“We support the Binondo-Intramuros Bridge project, since it shall contribute to Manila’s urban renewal. It shall enhance our capital city’s tourism and cultural attractions, by making pedestrian and transport access to these two most historic districts much easier, more efficient,” the FFCCCII said in a statement in August 2018.

Ana Ugarte of the CCPI remains unconvinced about the project’s purpose, whether it be to build bridges for the bilateral relations with China or to ease traffic. Her group asked:

“Can’t the existing bridges be improved instead of building new bridges? Can’t traffic be redirected instead? Can’t other laws be implemented or other plans be considered?”

Searching for an appropriateness certification

Philstar.com requested for the certificate of appropriateness, defined as a document “required for work that would change the exterior appearance of a designated historic property,” from the Intramuros Administration through the Electronic Freedom of Information Program. However, the Intramuros body said it does not have one since the DPWH is the lead implementing agency.

The DPWH, meanwhile, granted our FOI request but has yet to respond whether it has a copy of the certificate.

Despite threats the bridge poses to the heritage status of the baroque churches, however, NCCA’s Rentoria said it is still not yet clear whether the churches would be delisted.

“I cannot say that as of this time, because we’re waiting for the studies. There are a lot of questions but it’s hard to answer unless we have the basis,” Rentoria said in mixed Filipino and English.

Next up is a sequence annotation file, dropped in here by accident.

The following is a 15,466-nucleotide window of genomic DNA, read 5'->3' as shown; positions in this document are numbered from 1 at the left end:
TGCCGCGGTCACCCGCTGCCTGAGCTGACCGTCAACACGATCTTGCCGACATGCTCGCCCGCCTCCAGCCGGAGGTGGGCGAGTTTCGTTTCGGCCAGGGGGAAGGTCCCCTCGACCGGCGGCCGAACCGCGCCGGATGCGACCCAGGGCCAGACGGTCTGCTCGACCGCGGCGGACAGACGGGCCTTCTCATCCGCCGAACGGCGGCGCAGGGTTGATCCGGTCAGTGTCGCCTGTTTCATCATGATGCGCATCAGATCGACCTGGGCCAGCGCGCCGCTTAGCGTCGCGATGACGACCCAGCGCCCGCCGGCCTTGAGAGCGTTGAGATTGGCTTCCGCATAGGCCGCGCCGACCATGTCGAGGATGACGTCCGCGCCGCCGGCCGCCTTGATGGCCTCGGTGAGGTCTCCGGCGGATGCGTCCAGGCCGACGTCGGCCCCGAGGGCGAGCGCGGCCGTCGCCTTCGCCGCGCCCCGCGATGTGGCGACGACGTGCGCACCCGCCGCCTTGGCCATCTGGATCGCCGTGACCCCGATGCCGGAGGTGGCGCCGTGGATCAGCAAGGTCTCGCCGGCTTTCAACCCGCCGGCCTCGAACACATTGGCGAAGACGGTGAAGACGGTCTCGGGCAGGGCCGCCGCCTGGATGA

“We appreciate the projects of the administration in easing the traffic. So they submitted to us some studies they conducted and how this bridge will help the traffic in Metro Manila. But the priority, the concern of the cultural agencies is iyong San Agustin Church – will the outstanding universal value of the San Agustin Church be affected when the bridge is constructed? So until this time, we cannot say that it’s really affected or not because we’re waiting for these studies,” he added.

Rentoria, assured the public, that the agency is not going to allow the delisting of the four baroque churches.

READ: Palace promises China-funded bridge will not affect heritage churches

The UNESCO World Heritage Center is set to hold the 43rd World Heritage Committee Session in Baku, Azerbaijan from June 30 to July 10, 2019. It has not yet confirmed whether the Philippines will raise the heritage conservation issue of the baroque churches at the sessions.